Consequently, BlueShift began to work with Target Electronic Supply, a system integrator in Westwood, Mass., that concentrates on motion control. “BlueShift wanted to add axes as needed to support their modular architecture, and so I thought Danaher Motion’s XMP motion controllers were a good match,” says Les Peabody, Target’s manager. “These controllers provide up to 32 axes and support servo update rates up to 16 kHz.” The XMPs communicate via SynqNet, which Peabody says provides a synchronous real-time connection between the motion controller, servo drives, I/O modules and custom nodes.
“SynqNet on one Cat 5 Ethernet cable between the controller and drives can carry all their conversations, and this allows designers in the field to simply add drives to the control system as needed,” explains Erik Brewster, Danaher Motion’s principal design engineer. SynqNet also has a hot-swap feature that allows users to remove and replace a machine’s subsystems while it’s still running, which dovetails with a modular machine’s other advantages.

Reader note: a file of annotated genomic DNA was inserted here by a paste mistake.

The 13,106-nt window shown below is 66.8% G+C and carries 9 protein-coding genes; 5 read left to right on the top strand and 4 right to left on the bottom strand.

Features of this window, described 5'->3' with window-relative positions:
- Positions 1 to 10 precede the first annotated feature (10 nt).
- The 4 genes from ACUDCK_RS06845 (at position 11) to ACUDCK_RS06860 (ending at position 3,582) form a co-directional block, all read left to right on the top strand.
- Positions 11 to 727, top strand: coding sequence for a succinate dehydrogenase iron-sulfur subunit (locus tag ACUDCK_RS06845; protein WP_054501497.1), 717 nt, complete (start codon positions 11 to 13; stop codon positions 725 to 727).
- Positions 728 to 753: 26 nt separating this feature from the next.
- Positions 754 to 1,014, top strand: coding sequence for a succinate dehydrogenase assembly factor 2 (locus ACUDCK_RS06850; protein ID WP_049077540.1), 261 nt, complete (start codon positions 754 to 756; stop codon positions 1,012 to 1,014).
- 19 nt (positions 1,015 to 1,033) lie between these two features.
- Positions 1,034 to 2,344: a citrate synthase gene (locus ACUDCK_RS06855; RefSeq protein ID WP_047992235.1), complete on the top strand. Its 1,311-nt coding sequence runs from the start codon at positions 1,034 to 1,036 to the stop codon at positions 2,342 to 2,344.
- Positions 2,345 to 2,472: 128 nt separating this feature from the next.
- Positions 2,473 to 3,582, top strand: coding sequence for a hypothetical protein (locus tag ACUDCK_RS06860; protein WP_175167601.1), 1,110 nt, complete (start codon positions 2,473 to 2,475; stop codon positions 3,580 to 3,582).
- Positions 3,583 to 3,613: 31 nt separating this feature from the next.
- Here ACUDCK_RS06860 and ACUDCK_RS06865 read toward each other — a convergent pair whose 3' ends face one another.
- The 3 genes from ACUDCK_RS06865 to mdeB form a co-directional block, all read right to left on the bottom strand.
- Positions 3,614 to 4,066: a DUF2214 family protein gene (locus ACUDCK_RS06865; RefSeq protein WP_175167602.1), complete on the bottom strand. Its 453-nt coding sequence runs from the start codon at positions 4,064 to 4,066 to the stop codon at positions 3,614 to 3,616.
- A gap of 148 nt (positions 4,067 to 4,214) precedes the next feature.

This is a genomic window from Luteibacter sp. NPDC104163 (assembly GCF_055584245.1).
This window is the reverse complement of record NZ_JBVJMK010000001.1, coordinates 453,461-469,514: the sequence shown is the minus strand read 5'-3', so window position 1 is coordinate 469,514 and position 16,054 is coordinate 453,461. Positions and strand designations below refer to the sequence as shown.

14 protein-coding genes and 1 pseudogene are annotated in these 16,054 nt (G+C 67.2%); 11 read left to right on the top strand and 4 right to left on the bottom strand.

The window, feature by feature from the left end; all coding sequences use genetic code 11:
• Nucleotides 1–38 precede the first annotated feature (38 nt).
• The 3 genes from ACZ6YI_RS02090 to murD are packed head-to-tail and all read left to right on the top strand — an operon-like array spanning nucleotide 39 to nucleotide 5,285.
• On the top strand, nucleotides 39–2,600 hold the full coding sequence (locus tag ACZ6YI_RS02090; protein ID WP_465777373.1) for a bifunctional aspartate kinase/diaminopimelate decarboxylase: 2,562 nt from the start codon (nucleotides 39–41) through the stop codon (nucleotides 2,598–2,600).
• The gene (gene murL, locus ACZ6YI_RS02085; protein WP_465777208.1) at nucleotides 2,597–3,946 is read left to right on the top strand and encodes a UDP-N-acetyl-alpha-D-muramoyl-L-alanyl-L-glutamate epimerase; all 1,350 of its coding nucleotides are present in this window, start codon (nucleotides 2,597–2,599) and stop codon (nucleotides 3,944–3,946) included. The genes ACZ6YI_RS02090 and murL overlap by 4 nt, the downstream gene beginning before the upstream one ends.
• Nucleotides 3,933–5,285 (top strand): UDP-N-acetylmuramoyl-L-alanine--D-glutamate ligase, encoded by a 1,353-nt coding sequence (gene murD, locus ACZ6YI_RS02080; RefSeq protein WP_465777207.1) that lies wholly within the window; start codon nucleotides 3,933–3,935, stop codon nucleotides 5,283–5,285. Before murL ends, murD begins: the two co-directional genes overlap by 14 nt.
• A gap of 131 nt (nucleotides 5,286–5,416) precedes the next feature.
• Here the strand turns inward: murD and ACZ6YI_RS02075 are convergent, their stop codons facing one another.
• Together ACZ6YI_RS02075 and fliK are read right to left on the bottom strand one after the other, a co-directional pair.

“Previously, builders and users had to yank out whole wiring harnesses and rebuild or replace them,” adds Brewster. “Also, motion controllers usually were wired to servo amplifiers, and so there might be 15-20 discrete wires from a controller to each amplifier. For 10 motion axes, this means about 200 wires. So, the worst isn’t that a machine goes down, but that the user doesn’t know which wire caused the problem or where it is.”
Divide Modules and Conquer
Though cost and size issues often inspire builders to go modular, evolving end-user technologies also can spark demand for modular machines. Kammann Machines in St. Charles, Ill., reports it recently divided its long-established K61-OS web press technology into several functional production modules to give users added capability and flexibility in narrow-web printing operations. These open-architecture modules offer in-line or off-line screen printing and post converting (Figure 1).